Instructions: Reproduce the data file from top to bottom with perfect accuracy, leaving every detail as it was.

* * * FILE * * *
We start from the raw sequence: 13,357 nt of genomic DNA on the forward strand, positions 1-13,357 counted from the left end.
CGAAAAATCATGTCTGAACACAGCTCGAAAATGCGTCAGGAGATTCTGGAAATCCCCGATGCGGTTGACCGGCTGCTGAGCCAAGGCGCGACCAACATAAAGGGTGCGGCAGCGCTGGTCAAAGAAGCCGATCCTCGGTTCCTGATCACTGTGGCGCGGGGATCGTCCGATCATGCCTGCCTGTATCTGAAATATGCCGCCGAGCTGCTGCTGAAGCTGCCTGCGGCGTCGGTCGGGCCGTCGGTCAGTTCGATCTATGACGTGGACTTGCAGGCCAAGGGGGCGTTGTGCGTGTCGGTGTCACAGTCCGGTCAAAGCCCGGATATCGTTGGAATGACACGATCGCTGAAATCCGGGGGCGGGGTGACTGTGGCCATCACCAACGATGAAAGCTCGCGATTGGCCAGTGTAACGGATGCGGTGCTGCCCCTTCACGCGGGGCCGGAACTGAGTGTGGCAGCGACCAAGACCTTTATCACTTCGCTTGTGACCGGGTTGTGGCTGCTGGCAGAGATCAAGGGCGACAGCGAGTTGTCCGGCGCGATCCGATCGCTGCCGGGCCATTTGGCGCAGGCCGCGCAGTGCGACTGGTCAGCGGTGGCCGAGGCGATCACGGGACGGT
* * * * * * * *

We start from the raw sequence: 13,357 nt of genomic DNA on the forward strand, positions 1-13,357 counted from the left end.
CGAAAAATCATGTCTGAACACAGCTCGAAAATGCGTCAGGAGATTCTGGAAATCCCCGATGCGGTTGACCGGCTGCTGAGCCAAGGCGCGACCAACATAAAGGGTGCGGCAGCGCTGGTCAAAGAAGCCGATCCTCGGTTCCTGATCACTGTGGCGCGGGGATCGTCCGATCATGCCTGCCTGTATCTGAAATATGCCGCCGAGCTGCTGCTGAAGCTGCCTGCGGCGTCGGTCGGGCCGTCGGTCAGTTCGATCTATGACGTGGACTTGCAGGCCAAGGGGGCGTTGTGCGTGTCGGTGTCACAGTCCGGTCAAAGCCCGGATATCGTTGGAATGACACGATCGCTGAAATCCGGGGGCGGGGTGACTGTGGCCATCACCAACGATGAAAGCTCGCGATTGGCCAGTGTAACGGATGCGGTGCTGCCCCTTCACGCGGGGCCGGAACTGAGTGTGGCAGCGACCAAGACCTTTATCACTTCGCTTGTGACCGGGTTGTGGCTGCTGGCAGAGATCAAGGGCGACAGCGAGTTGTCCGGCGCGATCCGATCGCTGCCGGGCCATTTGGCGCAGGCCGCGCAGTGCGACTGGTCAGCGGTGGCCGAGGCGATCACGGGACGGT